Since you now own a fine German motorcycle, the correct German word for "gal in back" is "sozia" (if it's a guy in back, "sozius"). The sozia is not the guy waving his arms during a training drill...
    I think the word he wanted was "pillion". I didn't offer a correction, as I figured a guy that just called his wife an old bag would not live long enough to use the information.
    Larry
    2006 R1200RT

  4. #139
    Kein Nasebohrer RBEmerson's Avatar
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    Well... here are some more words to die by: sticker on a "beanie" helmet - "If you can read this, the b***h in back fell off". Funeral is Saturday at 2PM.
    Some people are wise. Some people are otherwise.

  5. #140

    alps tour

    Quote Originally Posted by RBEmerson View Post
    Compared to a year ago, the vacation traffic was definitely heavier. In Germany, some of the schools started the summer break a week or two earlier, which meant more people heading south. My wife and her brother and sister stayed on Lake Garda for three days (Chris doesn't ride). They said it was seriously mobbed. The Andermatt area was fairly calm by comparison. The only other place where traffic was light was Grossglöckner. There was a fairly nasty rain storm moving in the valley, with B100, coming east from Dobbiaco. (I didn't see lightning, but it could have been there, too) I thought that turning north would get me away from it. I stayed dry, but it was hovering in the background. I stopped long enough to take some pictures and then Auf Wiedersehen. That may have discouraged some travel. Further north, going through Zell am See, there was tons of traffic. Go figure.

    You're right about rentals being beat up. RT had some miles on it (7000 mi???), so anything's possible. This year's K1600 had about 600 miles(!). Looking at the Silvretta footage and the motor sounds in the hairpins, I'm now tempted to wonder if the rental folks somehow fiddled with the ECU to take some power out of the bike. I remember passing a truck and putting my hand on the throttle with some ...um... enthusiasm. I hit about 80 mph but didn't have that "hanging on for dear life" feeling I've seen in other KGT's.

    I ride an '03 K1200RS (flat four) - it's got a lot of torque just off of idle, and delivers an OMG experience when I wind it up. Hmmm...
    We were lucky last year the traffic was fairly light in the mountains only when we came down out if the mts we would run into traffic, That looks like an awesome ride you have there, and my Ducati is like you describe very good low end torque with a outrageous top end it's just not a great interstate bike ( not enough wind protection) I live on the east coast right by Atlantic city New Jersey and to get to any decent mountain riding you have to suffer through some very busy interstate, I usually always ride two up the wife loves to ride so I just needed a bike that is accommodating for the two of us and the RT seems to fit the bill, WE have traveled many a mile on my road king here in USA I just never realized how much more comfortable a bike like the RT was Harleys are just prehistoric when you compare them to a BMW or even the Ducati in ride quality handling and power, I hate to say it but when you get older you just don't want to get beat up anymore and you get tired of the shaking and the noise and you appreciate the smoothness and power of a refined motorcycle like a BMW, I have two try and figure out how to post pictures of are trip we do have a ton of them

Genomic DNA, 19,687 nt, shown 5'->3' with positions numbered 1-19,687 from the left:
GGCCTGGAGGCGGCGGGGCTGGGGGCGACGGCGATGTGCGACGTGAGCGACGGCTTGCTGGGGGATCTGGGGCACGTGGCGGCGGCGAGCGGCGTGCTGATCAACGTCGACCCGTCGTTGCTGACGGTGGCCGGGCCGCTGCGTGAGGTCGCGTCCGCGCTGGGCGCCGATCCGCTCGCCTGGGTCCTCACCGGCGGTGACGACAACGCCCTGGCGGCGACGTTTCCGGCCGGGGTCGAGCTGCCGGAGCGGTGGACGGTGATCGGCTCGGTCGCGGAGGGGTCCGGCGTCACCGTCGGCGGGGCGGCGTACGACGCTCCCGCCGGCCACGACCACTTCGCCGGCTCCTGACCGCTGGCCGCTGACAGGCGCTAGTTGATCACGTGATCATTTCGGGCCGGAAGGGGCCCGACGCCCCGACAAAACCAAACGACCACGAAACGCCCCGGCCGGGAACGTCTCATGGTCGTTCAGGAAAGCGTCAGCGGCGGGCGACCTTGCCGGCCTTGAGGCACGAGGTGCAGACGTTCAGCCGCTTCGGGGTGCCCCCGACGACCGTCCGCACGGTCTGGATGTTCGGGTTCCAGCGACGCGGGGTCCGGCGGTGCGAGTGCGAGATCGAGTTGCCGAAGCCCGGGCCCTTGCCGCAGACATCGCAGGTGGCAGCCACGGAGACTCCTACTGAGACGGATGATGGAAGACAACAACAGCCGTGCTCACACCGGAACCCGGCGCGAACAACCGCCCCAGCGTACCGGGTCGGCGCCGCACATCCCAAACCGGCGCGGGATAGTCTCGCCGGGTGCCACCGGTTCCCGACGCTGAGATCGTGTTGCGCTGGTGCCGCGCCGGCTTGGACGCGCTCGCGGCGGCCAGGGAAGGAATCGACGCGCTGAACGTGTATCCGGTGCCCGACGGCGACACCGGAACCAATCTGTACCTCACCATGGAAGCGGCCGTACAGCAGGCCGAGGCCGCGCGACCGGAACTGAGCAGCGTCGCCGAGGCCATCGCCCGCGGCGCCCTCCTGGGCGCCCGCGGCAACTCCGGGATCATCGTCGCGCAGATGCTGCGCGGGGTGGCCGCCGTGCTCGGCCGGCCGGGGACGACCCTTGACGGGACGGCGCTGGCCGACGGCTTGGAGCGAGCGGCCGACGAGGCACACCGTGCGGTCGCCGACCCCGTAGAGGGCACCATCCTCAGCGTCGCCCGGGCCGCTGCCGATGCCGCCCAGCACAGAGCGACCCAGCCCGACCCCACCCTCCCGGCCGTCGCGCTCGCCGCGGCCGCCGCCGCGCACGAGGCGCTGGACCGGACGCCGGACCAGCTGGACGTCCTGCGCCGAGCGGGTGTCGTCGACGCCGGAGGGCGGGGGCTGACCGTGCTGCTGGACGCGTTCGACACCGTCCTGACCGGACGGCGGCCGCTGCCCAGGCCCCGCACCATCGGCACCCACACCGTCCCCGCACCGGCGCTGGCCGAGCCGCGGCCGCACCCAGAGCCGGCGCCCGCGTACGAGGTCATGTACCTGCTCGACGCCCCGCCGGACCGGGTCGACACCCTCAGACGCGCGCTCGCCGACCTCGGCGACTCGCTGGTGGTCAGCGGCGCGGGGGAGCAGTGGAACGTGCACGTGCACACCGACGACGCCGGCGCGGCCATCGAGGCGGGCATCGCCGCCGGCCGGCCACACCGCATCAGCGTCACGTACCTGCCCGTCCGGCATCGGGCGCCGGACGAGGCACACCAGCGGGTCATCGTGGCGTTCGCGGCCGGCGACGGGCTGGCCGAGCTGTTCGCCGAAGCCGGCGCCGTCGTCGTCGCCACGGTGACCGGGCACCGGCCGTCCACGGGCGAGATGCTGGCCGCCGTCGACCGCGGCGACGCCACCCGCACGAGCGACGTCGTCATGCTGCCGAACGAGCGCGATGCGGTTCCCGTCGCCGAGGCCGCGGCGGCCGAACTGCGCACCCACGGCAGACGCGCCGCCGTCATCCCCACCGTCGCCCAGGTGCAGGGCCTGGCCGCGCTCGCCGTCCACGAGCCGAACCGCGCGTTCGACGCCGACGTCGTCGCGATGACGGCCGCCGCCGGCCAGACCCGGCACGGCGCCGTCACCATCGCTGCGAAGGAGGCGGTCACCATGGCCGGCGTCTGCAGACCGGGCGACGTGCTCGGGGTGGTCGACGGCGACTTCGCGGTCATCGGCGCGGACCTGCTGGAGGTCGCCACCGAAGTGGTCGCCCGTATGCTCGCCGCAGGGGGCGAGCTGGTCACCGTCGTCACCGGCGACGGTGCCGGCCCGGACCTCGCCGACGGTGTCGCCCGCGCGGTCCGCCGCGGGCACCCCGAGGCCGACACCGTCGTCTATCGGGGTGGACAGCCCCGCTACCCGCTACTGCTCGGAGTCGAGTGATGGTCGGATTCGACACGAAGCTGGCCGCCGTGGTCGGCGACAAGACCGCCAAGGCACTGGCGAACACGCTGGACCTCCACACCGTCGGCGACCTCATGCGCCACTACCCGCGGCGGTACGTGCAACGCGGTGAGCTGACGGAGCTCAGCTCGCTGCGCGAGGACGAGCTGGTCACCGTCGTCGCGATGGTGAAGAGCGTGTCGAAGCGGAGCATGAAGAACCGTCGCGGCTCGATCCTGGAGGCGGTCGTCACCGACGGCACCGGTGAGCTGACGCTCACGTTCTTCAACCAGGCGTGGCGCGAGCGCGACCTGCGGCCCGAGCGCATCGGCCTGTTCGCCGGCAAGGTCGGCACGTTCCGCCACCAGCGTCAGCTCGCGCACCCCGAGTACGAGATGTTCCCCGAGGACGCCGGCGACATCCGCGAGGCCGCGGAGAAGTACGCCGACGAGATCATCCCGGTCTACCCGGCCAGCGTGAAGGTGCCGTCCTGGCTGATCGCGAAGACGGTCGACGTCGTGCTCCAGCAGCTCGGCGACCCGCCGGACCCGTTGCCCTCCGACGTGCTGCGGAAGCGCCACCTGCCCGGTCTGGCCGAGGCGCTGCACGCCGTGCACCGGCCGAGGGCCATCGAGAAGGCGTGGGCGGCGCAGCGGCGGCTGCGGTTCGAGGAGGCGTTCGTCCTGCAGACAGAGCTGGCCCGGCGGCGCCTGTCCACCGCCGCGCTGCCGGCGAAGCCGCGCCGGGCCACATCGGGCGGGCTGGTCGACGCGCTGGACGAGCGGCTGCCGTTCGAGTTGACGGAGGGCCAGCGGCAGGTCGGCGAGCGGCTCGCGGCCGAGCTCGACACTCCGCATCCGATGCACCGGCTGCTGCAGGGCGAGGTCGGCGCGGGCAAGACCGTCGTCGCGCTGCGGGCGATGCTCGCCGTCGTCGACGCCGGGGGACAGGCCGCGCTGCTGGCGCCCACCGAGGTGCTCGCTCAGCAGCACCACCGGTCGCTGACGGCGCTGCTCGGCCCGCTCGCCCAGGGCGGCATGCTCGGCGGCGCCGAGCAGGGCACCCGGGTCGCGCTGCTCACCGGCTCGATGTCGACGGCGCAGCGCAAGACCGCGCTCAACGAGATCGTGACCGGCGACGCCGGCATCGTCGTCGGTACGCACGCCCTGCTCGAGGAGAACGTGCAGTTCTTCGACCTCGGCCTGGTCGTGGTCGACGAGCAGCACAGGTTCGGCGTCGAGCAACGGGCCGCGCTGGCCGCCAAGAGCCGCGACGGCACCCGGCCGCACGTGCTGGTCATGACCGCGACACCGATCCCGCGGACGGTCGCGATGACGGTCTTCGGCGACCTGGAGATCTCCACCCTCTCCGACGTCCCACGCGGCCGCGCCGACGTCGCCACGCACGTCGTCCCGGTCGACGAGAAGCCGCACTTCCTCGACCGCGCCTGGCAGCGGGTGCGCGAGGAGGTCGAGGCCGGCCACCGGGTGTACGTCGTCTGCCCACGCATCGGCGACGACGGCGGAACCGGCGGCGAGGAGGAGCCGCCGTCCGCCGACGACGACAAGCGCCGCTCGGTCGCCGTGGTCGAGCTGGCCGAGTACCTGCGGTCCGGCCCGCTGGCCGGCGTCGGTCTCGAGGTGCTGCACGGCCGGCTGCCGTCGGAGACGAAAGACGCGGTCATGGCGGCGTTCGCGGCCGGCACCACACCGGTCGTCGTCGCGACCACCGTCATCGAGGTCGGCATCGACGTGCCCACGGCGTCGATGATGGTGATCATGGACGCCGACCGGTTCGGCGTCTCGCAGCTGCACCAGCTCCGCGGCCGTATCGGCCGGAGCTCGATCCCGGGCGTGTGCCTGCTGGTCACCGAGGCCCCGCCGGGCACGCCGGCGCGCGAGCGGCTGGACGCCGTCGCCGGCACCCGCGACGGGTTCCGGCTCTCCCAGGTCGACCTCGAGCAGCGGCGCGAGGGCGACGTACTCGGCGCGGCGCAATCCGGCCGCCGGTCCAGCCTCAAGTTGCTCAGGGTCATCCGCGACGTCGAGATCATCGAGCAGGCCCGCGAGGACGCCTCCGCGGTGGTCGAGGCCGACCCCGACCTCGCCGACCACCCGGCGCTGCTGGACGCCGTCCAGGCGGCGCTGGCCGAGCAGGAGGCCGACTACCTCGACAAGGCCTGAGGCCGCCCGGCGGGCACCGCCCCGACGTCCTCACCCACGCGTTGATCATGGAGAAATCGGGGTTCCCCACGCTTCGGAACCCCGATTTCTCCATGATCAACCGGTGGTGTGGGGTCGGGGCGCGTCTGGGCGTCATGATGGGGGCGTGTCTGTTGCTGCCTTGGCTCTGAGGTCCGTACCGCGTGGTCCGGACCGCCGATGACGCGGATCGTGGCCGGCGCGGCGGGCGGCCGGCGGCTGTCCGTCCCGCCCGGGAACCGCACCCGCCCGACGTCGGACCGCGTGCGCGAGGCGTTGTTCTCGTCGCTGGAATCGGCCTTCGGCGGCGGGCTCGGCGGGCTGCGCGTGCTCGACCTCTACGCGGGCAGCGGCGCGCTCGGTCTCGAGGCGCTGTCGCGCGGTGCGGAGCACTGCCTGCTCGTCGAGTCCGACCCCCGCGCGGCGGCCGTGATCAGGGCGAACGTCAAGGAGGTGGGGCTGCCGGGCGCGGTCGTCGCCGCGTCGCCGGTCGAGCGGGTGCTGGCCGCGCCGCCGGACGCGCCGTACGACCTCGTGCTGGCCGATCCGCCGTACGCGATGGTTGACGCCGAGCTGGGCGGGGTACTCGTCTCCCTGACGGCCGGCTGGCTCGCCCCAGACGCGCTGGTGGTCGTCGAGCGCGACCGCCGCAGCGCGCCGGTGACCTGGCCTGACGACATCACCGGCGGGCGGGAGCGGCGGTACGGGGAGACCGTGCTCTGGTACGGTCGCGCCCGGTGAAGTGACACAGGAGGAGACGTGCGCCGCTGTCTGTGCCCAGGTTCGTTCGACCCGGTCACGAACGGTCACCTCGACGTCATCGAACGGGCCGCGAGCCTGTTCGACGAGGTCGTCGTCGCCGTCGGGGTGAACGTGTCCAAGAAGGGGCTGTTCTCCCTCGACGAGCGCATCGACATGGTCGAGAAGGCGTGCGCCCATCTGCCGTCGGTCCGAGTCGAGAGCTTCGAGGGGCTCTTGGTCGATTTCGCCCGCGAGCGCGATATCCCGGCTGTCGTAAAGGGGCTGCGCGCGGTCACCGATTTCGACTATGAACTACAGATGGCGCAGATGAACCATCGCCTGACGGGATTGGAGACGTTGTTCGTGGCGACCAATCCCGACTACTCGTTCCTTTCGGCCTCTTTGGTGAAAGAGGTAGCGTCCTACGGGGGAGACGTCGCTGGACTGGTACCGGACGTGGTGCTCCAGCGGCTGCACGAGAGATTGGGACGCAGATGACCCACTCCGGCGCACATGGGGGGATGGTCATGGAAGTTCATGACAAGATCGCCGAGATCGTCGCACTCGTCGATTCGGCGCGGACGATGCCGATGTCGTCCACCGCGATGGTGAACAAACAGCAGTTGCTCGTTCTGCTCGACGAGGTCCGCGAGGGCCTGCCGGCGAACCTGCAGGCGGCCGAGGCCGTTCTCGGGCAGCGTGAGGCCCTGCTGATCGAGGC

6. #141
    Kein Nasebohrer RBEmerson's Avatar
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    I haven't done a ton of long trips on this bike. Day trips of 200-300 miles are fairly common, though. The bike remains surprisingly comfortable for that. My longest trip is Philadelphia to Fernandina Beach, FL (and back). Day #1 was mostly in non-stop rain on I-95. Day #2 the sun came out and life improved greatly. I'm happy to say I didn't have that "do I have to get back on this thing" blues.

    Not a lot of mountains in the AC area, that's for sure. It's tough when the biggest "hill" is a bridge over the bay.

    I'll pass on commenting about the whole "HD lifestyle" thing. Suffice it to say there are a lot of Harleys trailered somewhere, not a lot of BMW's on trailers. 'Nuff said.